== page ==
Give us priority in 2023 Budget, say citizens
Michael Tome–Business Reporter
PROPOSALS to prioritise the energy and health sectors in the allocation of resources under the National Budget topped a pre-budget consultative meeting in Parliament yesterday as the Portfolio Committee on Budget, Finance and Economic Development began nationwide consultations for the 2023 fiscal plan.
Individuals representing a broad spectrum of socio-economic backgrounds converged in Parliament to give their input into the National Budget crafting process.
Participants implored the Government to give special focus to the power and energy distribution sector given the crippling power supply shortages.
Currently, demand for power far outstrips domestic generation.
Although the country tries to bridge the gap with imports, it still faces foreign currency constraints to import adequate power. This forces the State power utility Zesa to implement long hours of load shedding, which affects economic, business and household activity.
The 2022 National Budget allocated $3,9 billion to the Ministry of Energy and Power Development as the Government envisioned a 5,4 percent growth in electricity generation underpinned by rehabilitation and expansion projects and the contribution of independent power producers (IPPs) but the power situation remains challenging.
Participants at the meeting implored Finance and Economic Development Minister Mthuli Ncube in his Budgetary allocation to adhere to the dictates of the Abuja declaration, which calls for the mobilisation of more resources from the Government coffers for the health sector.
The 2022 Budget allocated $117,7 billion to the Ministry of Health and Child Care which represented about 12,6 percent of the total Budget, but the health delivery system remains overwhelmed by a myriad of issues that require substantial funding.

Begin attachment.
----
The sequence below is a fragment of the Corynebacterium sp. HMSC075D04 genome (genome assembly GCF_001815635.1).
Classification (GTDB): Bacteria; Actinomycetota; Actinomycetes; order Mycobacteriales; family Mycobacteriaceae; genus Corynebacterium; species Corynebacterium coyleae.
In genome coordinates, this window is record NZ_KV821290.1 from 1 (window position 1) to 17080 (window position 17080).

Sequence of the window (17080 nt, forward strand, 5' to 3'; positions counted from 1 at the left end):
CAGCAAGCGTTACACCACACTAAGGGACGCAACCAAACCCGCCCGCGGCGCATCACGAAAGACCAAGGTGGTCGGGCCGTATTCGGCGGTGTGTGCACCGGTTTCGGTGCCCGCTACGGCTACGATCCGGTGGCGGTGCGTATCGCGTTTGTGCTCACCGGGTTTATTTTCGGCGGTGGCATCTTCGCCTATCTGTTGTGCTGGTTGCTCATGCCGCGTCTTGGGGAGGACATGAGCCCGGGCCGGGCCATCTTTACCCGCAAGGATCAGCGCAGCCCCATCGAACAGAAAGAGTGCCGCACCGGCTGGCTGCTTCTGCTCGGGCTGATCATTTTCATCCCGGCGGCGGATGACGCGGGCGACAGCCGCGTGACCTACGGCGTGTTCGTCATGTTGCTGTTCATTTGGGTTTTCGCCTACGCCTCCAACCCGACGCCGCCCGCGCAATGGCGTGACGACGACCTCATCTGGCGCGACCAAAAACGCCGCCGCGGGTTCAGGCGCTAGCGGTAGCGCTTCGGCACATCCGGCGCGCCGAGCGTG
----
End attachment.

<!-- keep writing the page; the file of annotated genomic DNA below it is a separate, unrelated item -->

In his Budget statement last year, Professor Ncube said the Government was committed to meeting the Abuja target to boost the country’s resilience through stringent Public Health and Social Measures (PHSM) to ensure desired health delivery
Zimbabwe Council of Churches representative Reverend Gibson Botomani said power challenges should rank high in the Budget allocations to spur industry and manufacturing sector performance.
“Industry and local manufacturers remain hamstrung by lack of consistent power supply. The energy sector should be allocated money so that there is the revitalisation of the industry, and the support of industry helps in growing local employment,” said Mr Botomani.
In the 2023 Budget strategy paper, Minister Ncube said the current capacity of energy transmission and distribution network will be enhanced through rehabilitation and replacement of network lines and associated equipment such as transformers.
Tendaishe Changamire from Population Services Zimbabwe called for early disbursement of allocated funds to the health sector as late disbursements were crippling the sector’s procurement processes.
“I’m here to push the notion on the 15 percent Abuja declaration, we see the Government is putting an effort to reach 15 percent but we plead for quick disbursements. Some arms under the health sector are getting late disbursements of their allocation and by the time they go for bidding at RBZ auction the money will be swept by inflation, as it stands some of the 2022 commodities have not been acquired,” she said.
Zimbabwe Coalition on Debt and Development (ZIMCODD) representative Darlington Magomha said there should be continued transparency calling for the curbing of illicit drugs.
“Issues of honesty are cardinal, auditor general report has continued to make observations were things haven’t been done well and we continue on the same trend. This must be brought to a stop and Zimbabwe Republic Police (ZRP) and National Prosecuting Authority (NPA) must be adequately funded to become effective,” said Mr Magomha.
Key focus areas stakeholders said needed to be prioritised included the Urban Mass Transport System to have affordable fares for the commuting public.